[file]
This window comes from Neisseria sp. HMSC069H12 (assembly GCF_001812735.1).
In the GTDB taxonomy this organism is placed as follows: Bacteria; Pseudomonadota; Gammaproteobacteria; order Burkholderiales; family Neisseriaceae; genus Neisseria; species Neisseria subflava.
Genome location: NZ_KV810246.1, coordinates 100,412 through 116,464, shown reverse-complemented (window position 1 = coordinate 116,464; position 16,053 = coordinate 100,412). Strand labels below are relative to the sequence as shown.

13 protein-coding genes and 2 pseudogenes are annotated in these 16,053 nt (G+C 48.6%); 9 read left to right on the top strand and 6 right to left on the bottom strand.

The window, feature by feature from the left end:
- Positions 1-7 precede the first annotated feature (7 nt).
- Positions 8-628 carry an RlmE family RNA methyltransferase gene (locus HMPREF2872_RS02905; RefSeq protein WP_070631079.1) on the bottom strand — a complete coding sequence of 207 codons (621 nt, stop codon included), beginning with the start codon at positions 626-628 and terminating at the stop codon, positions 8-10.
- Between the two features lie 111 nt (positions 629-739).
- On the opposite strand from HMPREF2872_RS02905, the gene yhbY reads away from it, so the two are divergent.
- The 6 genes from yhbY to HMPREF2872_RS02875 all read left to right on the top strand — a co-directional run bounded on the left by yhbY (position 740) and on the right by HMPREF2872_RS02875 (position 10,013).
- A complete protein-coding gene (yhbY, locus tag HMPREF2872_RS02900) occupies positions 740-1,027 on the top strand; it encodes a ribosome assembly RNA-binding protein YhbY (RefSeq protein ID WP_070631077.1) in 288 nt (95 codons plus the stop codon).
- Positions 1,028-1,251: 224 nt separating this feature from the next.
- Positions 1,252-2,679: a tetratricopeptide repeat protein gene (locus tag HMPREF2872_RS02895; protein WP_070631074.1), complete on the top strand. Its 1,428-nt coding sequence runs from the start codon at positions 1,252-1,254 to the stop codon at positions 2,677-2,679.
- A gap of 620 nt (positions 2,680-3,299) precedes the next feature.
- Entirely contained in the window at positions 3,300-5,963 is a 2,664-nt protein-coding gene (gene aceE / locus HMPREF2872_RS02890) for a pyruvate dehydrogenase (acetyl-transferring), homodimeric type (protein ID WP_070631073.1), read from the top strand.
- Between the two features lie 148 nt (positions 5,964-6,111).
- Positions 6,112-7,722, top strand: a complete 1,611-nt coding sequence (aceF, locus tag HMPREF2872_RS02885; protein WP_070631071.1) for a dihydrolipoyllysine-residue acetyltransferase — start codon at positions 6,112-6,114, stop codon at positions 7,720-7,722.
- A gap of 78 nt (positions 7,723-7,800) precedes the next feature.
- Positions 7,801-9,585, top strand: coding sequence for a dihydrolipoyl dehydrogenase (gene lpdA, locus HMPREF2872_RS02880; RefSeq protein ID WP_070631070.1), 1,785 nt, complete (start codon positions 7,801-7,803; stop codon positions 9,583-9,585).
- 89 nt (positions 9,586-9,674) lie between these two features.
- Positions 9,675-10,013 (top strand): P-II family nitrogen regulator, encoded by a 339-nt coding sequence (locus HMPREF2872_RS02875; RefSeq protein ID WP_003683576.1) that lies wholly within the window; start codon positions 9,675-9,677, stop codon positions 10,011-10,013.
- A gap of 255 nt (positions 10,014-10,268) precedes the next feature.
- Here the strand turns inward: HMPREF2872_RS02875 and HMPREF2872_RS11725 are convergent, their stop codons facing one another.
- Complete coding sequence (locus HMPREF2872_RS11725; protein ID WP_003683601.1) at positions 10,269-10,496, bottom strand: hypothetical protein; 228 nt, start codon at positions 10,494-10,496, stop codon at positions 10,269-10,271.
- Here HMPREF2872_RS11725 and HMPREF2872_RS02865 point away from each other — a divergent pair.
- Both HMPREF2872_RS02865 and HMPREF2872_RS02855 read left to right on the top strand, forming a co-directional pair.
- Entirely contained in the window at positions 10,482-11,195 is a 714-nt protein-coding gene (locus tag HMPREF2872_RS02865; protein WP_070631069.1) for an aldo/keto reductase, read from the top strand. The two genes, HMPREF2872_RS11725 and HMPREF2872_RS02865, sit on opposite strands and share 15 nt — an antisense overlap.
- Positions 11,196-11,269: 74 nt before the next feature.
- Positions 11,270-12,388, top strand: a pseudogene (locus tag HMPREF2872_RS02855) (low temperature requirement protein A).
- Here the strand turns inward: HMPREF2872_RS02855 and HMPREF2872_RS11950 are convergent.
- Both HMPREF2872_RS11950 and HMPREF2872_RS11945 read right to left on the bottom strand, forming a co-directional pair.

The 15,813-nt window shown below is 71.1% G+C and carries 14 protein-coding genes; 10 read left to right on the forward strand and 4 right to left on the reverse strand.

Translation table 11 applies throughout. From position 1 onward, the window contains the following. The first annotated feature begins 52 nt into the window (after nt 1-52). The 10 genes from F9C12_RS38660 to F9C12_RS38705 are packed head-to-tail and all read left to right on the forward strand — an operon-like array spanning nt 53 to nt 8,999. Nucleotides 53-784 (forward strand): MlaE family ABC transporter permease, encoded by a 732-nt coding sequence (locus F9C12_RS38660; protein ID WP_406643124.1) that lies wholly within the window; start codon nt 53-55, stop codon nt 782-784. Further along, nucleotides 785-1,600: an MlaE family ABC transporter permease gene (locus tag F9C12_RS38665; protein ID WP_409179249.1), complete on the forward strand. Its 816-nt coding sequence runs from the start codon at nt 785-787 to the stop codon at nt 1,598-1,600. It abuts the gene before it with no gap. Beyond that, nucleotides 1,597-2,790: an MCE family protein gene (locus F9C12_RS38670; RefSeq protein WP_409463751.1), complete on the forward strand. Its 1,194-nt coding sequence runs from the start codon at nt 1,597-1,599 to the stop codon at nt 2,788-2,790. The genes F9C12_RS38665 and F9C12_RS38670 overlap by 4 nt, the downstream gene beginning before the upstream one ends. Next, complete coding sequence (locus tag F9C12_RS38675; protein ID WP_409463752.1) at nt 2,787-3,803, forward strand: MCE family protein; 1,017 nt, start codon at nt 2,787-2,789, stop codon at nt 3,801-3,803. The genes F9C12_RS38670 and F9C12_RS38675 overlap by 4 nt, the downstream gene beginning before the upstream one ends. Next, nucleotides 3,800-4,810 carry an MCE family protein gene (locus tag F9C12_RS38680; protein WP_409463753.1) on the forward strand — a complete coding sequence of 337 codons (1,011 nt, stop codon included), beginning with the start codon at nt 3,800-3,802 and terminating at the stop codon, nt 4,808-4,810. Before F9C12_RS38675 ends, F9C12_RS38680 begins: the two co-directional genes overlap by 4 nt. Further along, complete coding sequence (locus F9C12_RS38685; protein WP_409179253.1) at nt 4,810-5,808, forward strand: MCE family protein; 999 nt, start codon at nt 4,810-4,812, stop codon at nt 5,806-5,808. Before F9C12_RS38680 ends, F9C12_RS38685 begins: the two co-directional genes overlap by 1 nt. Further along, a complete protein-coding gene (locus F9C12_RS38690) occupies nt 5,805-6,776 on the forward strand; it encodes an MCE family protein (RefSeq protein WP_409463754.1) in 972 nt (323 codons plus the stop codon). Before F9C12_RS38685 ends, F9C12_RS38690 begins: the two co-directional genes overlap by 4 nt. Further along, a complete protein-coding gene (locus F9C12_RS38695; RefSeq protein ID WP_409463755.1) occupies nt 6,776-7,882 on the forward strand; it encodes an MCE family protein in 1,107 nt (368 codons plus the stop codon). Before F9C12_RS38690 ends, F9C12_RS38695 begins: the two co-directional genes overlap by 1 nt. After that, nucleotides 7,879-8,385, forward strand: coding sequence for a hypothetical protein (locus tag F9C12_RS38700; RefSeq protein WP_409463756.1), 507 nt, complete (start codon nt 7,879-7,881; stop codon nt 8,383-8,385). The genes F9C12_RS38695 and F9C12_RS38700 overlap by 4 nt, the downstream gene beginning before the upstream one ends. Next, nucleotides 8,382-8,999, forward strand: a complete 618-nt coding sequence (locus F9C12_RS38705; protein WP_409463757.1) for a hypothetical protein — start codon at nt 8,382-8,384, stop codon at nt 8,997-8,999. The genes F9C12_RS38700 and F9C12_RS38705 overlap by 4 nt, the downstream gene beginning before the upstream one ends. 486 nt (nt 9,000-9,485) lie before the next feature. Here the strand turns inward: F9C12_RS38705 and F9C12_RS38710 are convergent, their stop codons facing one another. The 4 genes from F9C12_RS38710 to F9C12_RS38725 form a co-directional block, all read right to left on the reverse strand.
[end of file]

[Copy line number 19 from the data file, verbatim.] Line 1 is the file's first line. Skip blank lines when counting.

- Positions 7,801-9,585, top strand: coding sequence for a dihydrolipoyl dehydrogenase (gene lpdA, locus HMPREF2872_RS02880; RefSeq protein ID WP_070631070.1), 1,785 nt, complete (start codon positions 7,801-7,803; stop codon positions 9,583-9,585).